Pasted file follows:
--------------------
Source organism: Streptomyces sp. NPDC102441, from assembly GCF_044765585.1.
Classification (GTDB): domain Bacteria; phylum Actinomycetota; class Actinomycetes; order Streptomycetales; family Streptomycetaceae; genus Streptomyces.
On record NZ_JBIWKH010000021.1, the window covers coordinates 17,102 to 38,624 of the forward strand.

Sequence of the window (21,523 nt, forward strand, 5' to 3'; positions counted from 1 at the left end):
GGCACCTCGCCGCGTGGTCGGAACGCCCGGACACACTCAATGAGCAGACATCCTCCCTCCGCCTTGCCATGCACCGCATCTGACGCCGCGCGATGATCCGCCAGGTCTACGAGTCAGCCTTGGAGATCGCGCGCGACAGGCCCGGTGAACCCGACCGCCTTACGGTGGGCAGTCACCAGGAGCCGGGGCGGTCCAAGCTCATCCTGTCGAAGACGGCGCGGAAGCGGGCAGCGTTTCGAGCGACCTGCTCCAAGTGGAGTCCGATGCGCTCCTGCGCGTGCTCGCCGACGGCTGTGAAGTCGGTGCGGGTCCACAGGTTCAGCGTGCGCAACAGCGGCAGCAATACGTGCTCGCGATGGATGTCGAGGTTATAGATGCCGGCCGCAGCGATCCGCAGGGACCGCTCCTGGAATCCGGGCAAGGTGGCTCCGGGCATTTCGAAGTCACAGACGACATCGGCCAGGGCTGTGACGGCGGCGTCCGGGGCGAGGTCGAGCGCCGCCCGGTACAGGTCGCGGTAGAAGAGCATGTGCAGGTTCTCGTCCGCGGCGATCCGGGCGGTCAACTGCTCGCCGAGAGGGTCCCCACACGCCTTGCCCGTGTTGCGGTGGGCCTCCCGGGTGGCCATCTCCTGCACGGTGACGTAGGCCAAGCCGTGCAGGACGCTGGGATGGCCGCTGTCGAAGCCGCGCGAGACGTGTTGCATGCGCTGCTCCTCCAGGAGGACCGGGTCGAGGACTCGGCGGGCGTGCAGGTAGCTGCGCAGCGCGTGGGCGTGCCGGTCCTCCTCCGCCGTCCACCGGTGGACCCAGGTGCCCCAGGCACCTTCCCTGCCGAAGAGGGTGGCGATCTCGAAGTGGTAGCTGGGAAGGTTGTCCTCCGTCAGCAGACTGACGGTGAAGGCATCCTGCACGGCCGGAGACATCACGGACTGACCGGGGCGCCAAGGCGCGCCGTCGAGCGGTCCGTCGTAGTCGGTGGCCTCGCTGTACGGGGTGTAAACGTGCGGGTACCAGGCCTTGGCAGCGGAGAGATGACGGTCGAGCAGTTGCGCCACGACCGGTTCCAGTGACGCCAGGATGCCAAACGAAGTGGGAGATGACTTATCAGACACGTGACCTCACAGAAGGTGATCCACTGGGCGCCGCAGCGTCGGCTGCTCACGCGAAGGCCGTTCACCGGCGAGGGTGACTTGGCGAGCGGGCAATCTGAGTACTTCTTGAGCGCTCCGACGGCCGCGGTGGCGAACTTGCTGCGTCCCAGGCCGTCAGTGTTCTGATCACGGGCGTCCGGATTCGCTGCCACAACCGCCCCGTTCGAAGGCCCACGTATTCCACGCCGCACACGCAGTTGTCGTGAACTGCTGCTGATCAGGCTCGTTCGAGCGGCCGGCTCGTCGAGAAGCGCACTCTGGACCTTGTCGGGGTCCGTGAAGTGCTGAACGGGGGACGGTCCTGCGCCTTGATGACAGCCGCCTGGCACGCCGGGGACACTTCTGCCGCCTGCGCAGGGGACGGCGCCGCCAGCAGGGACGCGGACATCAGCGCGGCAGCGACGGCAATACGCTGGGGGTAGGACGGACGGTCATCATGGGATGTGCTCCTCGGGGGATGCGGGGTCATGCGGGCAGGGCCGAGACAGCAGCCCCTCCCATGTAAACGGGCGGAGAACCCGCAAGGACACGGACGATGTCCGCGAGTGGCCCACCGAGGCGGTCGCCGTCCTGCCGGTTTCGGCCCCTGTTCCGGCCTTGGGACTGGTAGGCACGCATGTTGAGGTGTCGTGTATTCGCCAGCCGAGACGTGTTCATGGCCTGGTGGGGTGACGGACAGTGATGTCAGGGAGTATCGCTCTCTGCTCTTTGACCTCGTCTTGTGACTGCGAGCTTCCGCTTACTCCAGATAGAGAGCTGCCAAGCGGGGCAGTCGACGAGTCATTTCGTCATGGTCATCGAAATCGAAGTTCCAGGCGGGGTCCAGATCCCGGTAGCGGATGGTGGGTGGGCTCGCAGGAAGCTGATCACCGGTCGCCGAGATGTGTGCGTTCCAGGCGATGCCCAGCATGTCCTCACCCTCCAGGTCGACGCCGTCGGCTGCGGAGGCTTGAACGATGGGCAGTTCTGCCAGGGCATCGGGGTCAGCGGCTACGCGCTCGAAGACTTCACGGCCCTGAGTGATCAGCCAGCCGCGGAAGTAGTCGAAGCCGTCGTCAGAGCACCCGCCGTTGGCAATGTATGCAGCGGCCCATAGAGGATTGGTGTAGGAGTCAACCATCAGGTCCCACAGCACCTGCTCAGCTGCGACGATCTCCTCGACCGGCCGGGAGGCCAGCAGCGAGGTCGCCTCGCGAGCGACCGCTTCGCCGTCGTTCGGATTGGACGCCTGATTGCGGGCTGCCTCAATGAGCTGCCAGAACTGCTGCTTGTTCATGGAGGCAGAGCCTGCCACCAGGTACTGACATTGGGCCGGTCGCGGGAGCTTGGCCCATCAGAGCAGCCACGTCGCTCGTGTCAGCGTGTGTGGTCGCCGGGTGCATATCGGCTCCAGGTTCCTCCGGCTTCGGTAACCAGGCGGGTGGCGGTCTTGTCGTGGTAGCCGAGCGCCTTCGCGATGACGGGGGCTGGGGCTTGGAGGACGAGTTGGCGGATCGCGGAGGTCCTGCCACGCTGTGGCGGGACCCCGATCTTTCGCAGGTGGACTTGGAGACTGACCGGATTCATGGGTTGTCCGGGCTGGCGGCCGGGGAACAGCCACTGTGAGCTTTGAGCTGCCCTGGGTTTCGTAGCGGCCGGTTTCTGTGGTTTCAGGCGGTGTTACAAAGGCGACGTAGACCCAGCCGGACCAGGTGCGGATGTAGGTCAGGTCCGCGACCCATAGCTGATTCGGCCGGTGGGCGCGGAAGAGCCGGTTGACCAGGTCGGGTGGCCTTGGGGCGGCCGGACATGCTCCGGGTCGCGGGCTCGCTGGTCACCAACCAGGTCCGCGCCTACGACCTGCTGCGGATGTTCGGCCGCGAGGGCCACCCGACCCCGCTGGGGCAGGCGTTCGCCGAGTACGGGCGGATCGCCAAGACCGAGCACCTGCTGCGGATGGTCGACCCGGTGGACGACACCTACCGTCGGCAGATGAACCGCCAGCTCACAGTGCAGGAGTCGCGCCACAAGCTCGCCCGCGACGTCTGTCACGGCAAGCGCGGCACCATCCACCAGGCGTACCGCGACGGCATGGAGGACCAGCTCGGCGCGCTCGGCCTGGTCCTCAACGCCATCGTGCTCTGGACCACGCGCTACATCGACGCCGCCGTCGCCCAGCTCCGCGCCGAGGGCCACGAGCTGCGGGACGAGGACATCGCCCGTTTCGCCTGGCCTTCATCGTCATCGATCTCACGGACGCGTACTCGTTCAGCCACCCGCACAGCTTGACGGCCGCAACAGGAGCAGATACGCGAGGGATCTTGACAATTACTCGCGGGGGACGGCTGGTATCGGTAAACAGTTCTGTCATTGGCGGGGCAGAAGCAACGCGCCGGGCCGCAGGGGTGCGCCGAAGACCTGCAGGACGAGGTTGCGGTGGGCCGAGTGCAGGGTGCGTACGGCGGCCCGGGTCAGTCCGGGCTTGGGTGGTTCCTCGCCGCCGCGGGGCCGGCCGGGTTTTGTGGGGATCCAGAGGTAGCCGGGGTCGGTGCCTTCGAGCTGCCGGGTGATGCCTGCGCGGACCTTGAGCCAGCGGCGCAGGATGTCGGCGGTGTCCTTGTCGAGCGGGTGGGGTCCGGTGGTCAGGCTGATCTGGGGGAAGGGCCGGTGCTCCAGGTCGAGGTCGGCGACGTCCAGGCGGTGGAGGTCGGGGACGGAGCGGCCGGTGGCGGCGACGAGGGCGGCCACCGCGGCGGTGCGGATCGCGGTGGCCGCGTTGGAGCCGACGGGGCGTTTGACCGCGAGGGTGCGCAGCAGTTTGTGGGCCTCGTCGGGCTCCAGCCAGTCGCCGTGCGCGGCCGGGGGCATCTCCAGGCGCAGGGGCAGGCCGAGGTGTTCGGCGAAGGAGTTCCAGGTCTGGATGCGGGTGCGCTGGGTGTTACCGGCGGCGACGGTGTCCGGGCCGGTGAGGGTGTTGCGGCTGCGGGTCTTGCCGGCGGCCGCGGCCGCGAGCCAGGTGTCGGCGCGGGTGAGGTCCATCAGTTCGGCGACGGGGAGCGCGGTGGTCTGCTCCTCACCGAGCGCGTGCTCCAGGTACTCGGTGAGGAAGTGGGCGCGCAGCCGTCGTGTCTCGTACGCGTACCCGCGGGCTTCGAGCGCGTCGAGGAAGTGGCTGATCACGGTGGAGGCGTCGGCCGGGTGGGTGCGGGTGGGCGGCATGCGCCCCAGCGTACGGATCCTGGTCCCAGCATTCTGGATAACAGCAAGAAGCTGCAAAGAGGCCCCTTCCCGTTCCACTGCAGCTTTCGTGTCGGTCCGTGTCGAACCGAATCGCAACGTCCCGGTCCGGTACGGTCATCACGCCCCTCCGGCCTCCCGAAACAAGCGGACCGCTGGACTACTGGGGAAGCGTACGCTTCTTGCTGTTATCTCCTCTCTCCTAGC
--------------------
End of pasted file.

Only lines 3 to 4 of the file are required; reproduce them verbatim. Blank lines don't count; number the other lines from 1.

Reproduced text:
On record NZ_JBIWKH010000021.1, the window covers coordinates 17,102 to 38,624 of the forward strand.

Sequence of the window (21,523 nt, forward strand, 5' to 3'; positions counted from 1 at the left end):